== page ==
My pork-loving heart was lucky enough to come by some authentic Ilocos Bagnet, brought back by a generous friend who had come back from a whirlwind trip to the region. Bagnet is a deep fried pork dish from the Ilocos Norte region of the Philippines. It is sometimes called Ilocano Chicharon…a sure sign that I’d love it (as I love chicharon). Unlike chicharon though, bagnet is made with one whole big hunk of pork belly. I’m no expert, and I’m sure there is more than one way to prepare it, but based on what I’ve been able to gather, the piece is boiled in its entirety for about an hour with certain herbs and spices, then dried in a hot oven, then deep-fried in low heat for another hour. After this you can either cut it up into smaller chunks, or leave it whole, then deep-fry again, this time at high heat, until golden brown and crisp. Whoa. Yeah.
Thank goodness they have commercialized bagnet to a certain extent so that girls like me don’t have to go through watching something deep-fry for an hour (never mind the boiling and the baking). You can now purchase a hunk of bagnet, from good and authentic purveyors, after it’s first long deep-fry. You can then keep in the fridge for a couple of weeks, or in the freezer for longer. Anytime you need a fix, you simply hack off part of it and do the last, quick and hot deep-fry until it becomes golden brown and super crispy. I like to think of it as “fresh” chicharon.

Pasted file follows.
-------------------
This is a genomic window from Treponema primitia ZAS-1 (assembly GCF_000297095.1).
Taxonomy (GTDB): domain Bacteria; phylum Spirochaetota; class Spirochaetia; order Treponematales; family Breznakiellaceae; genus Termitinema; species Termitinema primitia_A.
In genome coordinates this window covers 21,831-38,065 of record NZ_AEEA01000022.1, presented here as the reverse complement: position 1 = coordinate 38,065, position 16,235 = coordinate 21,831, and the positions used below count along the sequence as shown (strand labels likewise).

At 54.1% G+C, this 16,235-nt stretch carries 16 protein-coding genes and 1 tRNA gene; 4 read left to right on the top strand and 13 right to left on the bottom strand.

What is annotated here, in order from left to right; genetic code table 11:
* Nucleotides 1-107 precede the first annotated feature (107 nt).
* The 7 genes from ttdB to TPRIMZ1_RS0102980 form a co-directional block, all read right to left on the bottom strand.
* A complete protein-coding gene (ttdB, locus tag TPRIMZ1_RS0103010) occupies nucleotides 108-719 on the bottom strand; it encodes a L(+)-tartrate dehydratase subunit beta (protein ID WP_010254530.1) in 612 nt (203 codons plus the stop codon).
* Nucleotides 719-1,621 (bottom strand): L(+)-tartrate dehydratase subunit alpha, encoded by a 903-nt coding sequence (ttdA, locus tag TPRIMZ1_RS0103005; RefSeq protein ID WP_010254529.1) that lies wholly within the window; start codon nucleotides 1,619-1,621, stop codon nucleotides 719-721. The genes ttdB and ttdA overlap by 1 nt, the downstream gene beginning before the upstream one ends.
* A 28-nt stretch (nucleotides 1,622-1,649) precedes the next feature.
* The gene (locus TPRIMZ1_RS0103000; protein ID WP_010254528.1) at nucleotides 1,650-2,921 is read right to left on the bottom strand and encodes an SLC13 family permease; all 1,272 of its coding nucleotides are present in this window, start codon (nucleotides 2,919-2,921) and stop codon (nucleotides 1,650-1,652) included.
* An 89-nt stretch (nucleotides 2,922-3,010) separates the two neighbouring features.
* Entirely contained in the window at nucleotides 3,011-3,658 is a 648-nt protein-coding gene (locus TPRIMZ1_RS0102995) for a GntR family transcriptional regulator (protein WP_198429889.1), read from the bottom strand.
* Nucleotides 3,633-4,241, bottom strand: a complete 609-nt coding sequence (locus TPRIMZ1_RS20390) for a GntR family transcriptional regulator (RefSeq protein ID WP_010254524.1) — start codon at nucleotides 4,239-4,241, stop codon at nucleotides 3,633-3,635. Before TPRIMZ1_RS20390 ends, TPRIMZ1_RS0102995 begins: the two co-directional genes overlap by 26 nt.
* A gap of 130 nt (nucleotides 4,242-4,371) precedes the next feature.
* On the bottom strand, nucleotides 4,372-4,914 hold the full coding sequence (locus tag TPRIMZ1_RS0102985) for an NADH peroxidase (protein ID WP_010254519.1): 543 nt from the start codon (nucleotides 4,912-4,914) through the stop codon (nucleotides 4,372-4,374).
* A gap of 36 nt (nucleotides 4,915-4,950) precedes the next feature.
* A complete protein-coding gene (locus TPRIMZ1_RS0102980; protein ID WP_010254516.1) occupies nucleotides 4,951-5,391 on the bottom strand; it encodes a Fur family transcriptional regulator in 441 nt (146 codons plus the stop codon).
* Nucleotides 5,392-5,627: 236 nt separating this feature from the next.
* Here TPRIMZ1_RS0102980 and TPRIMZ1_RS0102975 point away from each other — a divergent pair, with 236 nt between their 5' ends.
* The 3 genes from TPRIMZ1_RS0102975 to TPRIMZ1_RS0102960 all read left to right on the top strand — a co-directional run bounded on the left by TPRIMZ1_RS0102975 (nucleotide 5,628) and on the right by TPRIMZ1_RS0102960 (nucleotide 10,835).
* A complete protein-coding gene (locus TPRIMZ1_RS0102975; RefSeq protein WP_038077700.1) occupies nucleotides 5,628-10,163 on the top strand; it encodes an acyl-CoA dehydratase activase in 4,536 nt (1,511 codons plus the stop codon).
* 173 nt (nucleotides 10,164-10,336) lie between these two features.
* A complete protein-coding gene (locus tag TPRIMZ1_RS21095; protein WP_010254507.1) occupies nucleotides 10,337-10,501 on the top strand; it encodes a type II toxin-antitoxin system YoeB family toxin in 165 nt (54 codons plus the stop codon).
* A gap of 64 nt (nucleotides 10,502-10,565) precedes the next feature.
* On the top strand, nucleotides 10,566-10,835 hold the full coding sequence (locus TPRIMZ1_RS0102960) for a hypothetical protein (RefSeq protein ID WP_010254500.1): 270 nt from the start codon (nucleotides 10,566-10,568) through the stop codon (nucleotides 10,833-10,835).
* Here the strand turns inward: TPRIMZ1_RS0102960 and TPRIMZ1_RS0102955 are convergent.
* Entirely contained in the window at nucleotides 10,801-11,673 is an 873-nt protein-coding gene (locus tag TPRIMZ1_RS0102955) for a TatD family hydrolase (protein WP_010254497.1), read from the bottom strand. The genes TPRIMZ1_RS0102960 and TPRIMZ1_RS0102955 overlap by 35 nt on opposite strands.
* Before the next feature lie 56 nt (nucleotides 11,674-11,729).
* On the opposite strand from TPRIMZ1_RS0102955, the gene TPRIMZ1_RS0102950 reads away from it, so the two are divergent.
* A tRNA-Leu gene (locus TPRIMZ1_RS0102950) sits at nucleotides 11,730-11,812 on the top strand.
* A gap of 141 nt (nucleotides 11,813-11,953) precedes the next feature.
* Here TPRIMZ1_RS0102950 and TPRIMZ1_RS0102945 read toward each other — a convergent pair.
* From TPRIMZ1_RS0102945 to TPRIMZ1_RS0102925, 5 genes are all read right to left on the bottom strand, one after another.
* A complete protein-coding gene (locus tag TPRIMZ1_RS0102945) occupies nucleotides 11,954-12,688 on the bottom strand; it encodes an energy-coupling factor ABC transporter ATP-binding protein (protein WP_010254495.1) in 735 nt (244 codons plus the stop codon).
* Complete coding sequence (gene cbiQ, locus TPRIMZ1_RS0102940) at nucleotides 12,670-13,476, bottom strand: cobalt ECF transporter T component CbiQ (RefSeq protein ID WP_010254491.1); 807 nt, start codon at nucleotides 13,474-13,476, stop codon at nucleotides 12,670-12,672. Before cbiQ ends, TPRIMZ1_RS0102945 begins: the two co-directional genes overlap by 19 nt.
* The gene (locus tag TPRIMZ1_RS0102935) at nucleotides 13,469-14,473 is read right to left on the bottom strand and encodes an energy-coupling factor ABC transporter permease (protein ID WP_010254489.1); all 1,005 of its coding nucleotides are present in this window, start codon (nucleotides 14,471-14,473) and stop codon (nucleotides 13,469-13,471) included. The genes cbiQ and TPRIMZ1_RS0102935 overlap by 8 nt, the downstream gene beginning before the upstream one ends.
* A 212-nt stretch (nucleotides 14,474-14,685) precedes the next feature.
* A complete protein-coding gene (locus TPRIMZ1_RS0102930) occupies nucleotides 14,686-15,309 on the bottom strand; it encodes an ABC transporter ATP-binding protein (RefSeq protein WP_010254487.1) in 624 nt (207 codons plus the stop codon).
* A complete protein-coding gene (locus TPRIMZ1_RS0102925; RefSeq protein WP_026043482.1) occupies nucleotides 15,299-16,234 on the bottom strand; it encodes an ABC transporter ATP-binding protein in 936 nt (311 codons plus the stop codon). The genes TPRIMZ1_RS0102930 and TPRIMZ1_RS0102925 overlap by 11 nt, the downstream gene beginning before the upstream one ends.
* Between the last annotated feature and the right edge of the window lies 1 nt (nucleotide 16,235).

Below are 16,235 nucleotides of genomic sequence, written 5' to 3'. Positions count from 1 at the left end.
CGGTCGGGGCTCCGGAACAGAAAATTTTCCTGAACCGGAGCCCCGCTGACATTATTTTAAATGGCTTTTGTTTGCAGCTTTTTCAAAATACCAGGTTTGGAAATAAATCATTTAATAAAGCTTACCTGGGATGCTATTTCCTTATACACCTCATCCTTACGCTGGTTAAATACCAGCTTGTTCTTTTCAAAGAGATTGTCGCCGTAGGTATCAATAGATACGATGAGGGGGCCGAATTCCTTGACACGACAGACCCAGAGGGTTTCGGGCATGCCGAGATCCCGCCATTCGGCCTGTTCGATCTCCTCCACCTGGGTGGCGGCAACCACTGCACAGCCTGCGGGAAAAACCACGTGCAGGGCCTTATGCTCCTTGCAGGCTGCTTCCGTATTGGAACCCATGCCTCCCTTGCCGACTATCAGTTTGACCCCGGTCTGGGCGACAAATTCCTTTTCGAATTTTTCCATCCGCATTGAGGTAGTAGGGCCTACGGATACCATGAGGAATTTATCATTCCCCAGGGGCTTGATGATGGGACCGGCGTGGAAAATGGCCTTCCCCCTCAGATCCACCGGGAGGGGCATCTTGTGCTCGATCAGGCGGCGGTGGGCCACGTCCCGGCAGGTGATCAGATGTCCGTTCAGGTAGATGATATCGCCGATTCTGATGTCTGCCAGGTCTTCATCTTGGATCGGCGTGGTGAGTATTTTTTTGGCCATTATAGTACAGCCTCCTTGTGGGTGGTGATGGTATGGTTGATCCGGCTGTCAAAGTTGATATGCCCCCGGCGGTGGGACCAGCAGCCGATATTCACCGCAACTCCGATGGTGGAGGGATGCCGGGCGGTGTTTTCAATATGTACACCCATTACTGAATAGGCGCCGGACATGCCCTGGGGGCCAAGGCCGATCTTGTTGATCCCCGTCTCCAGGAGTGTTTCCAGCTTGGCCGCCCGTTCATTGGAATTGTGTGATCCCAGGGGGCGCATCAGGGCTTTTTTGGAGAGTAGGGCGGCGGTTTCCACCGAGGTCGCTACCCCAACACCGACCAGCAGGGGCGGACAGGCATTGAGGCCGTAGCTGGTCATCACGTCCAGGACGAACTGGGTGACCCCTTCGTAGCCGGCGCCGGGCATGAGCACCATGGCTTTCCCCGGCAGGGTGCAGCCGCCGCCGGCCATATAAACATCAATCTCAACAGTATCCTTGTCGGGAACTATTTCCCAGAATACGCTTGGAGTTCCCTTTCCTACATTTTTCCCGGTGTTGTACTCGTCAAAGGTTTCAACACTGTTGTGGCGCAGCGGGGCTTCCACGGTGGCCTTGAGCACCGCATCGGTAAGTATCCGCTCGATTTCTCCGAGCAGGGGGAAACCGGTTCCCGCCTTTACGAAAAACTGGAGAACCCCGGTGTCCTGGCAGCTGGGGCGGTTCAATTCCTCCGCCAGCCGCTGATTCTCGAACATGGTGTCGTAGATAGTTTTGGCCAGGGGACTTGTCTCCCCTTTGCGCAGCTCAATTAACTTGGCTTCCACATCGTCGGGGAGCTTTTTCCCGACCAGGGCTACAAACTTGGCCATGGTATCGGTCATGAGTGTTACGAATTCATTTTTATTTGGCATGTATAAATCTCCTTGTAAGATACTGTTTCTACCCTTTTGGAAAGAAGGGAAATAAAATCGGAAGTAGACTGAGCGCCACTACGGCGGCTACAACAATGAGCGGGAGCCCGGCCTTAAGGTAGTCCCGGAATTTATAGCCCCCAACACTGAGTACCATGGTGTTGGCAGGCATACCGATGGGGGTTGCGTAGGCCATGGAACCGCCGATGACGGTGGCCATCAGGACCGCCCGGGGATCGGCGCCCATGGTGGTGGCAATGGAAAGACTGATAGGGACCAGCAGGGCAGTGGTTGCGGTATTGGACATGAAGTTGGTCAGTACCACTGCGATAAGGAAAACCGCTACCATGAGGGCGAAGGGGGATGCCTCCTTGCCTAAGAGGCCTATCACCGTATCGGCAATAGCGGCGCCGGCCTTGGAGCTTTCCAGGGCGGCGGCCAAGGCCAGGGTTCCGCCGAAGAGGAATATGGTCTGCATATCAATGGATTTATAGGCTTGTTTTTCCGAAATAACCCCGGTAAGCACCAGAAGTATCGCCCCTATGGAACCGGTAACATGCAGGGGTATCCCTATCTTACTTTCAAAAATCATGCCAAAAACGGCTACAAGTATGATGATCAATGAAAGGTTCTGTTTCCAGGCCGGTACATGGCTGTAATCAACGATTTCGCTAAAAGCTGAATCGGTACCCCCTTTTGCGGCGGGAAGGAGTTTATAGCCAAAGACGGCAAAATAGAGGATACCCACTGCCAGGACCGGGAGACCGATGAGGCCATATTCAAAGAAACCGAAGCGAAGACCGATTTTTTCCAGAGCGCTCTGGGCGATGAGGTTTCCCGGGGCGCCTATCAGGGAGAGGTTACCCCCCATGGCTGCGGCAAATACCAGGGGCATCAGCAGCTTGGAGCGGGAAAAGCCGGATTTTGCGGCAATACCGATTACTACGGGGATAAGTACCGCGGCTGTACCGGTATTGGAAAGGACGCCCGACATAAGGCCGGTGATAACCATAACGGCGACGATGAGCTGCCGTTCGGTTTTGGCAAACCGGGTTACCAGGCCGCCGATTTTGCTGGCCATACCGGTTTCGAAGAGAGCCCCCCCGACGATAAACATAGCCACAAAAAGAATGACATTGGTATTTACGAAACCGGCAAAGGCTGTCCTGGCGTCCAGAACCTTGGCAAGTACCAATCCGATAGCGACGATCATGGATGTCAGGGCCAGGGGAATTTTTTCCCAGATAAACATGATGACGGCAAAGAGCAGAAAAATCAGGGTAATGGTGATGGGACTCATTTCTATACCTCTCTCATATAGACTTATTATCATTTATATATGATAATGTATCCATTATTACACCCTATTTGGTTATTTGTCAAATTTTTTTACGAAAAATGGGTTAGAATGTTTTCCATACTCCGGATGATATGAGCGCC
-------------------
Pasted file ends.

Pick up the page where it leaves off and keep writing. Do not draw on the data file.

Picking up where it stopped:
Now, with that hunk of pork goodness in my hands, what was I to do with it? I have had bagnet before, with loads of bagoong balayan (fermented fish paste). I already loved it back then, and would eat it until my lips were itching from the bagoong balayan (I have no allergies, but bagoong balayan packs such a strong wallop, that even non-allergic people sometimes get itchy lips).
I wanted to try something different now. I had just made a big batch of binagoongan baboy (a Filipino dish of pork stewed in shrimp paste) so I decided to set aside some of the sauce for the bagnet. I now had a thick tasty sauce of bagoong stewed for hours with a ton of tomatoes, onions, garlic, and the juices of the pork. After I saw this post though, I realized that the sauce would only make the bagnet soggy…and if there is one thing you want bagnet to be, it’s crispy, not soggy. Hmmm…think Jo…aha…fried rice!
There are very few food challenges that can’t be solved by fried rice, and that’s what I decided to do here. By making bagoong fried rice, I could have my bagnet in all its pure crispy glory, while having my bagoong “on the side” in the rice. I used my leftover binagoongan sauce to make fried rice by first sautéing some garlic, then adding the sauce, and then the rice. This is an excellent way to use up extra binaggongan baboy sauce if ever you have any. I then prepared a side salad of chopped tomatoes, onions, burong mangga (fermented or brined unripe mangoes), and cilantro. Preparing the bagnet was just a matter of cutting it up and deep-frying until golden.
The cool, fresh, sour crunch of the salad, with the cilantro’s bite, was a perfect compliment for the fatty pork. And the bagoong rice was a great new way to have the baggong with the bagnet. What a meal! I was ready to pass out with the pleasure of it! I dunked the bagnet in my spicy vinegar mix, and really, when my teeth went through the crisp skin and glorious fat I nearly forgot my own name! I swear it!
Thanks MM for bringing this big piece of pleasure from the North back down for me! You can rest assured that its magic did not go wasted 🙂